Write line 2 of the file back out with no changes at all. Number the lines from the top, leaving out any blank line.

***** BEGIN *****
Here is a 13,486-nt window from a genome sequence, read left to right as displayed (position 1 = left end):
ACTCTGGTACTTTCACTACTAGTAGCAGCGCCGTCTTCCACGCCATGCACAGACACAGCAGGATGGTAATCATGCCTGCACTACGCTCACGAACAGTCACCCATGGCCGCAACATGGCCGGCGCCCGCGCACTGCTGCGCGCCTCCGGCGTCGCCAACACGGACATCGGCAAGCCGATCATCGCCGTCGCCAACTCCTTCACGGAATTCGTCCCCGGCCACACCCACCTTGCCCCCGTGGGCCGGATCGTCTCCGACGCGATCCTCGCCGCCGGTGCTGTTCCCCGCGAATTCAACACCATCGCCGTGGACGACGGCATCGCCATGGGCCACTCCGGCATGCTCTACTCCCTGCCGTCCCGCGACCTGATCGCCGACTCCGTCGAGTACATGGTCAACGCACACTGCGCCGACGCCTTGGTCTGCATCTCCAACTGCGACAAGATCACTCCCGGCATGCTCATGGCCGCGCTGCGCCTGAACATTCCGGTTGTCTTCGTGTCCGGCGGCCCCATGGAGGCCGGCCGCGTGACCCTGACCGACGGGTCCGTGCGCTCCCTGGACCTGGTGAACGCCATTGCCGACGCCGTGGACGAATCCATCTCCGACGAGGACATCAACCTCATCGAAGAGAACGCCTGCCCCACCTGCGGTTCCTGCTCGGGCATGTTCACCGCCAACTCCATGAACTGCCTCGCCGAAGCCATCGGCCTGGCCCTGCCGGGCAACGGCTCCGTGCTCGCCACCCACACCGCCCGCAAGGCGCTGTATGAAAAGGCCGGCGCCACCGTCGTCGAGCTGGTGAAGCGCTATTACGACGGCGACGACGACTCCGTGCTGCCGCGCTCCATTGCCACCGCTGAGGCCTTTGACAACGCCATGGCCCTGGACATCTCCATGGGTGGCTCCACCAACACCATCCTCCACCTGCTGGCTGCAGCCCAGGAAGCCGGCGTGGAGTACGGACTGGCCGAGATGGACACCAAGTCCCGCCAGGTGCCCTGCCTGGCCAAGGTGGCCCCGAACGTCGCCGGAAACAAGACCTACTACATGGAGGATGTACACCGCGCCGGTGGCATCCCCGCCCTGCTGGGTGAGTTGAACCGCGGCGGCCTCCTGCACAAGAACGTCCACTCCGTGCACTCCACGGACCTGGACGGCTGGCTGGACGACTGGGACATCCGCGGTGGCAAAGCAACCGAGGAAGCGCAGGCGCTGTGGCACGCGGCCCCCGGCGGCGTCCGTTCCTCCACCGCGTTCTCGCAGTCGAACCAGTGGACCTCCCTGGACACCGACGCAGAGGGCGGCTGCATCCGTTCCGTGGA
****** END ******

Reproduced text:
ACTCTGGTACTTTCACTACTAGTAGCAGCGCCGTCTTCCACGCCATGCACAGACACAGCAGGATGGTAATCATGCCTGCACTACGCTCACGAACAGTCACCCATGGCCGCAACATGGCCGGCGCCCGCGCACTGCTGCGCGCCTCCGGCGTCGCCAACACGGACATCGGCAAGCCGATCATCGCCGTCGCCAACTCCTTCACGGAATTCGTCCCCGGCCACACCCACCTTGCCCCCGTGGGCCGGATCGTCTCCGACGCGATCCTCGCCGCCGGTGCTGTTCCCCGCGAATTCAACACCATCGCCGTGGACGACGGCATCGCCATGGGCCACTCCGGCATGCTCTACTCCCTGCCGTCCCGCGACCTGATCGCCGACTCCGTCGAGTACATGGTCAACGCACACTGCGCCGACGCCTTGGTCTGCATCTCCAACTGCGACAAGATCACTCCCGGCATGCTCATGGCCGCGCTGCGCCTGAACATTCCGGTTGTCTTCGTGTCCGGCGGCCCCATGGAGGCCGGCCGCGTGACCCTGACCGACGGGTCCGTGCGCTCCCTGGACCTGGTGAACGCCATTGCCGACGCCGTGGACGAATCCATCTCCGACGAGGACATCAACCTCATCGAAGAGAACGCCTGCCCCACCTGCGGTTCCTGCTCGGGCATGTTCACCGCCAACTCCATGAACTGCCTCGCCGAAGCCATCGGCCTGGCCCTGCCGGGCAACGGCTCCGTGCTCGCCACCCACACCGCCCGCAAGGCGCTGTATGAAAAGGCCGGCGCCACCGTCGTCGAGCTGGTGAAGCGCTATTACGACGGCGACGACGACTCCGTGCTGCCGCGCTCCATTGCCACCGCTGAGGCCTTTGACAACGCCATGGCCCTGGACATCTCCATGGGTGGCTCCACCAACACCATCCTCCACCTGCTGGCTGCAGCCCAGGAAGCCGGCGTGGAGTACGGACTGGCCGAGATGGACACCAAGTCCCGCCAGGTGCCCTGCCTGGCCAAGGTGGCCCCGAACGTCGCCGGAAACAAGACCTACTACATGGAGGATGTACACCGCGCCGGTGGCATCCCCGCCCTGCTGGGTGAGTTGAACCGCGGCGGCCTCCTGCACAAGAACGTCCACTCCGTGCACTCCACGGACCTGGACGGCTGGCTGGACGACTGGGACATCCGCGGTGGCAAAGCAACCGAGGAAGCGCAGGCGCTGTGGCACGCGGCCCCCGGCGGCGTCCGTTCCTCCACCGCGTTCTCGCAGTCGAACCAGTGGACCTCCCTGGACACCGACGCAGAGGGCGGCTGCATCCGTTCCGTGGA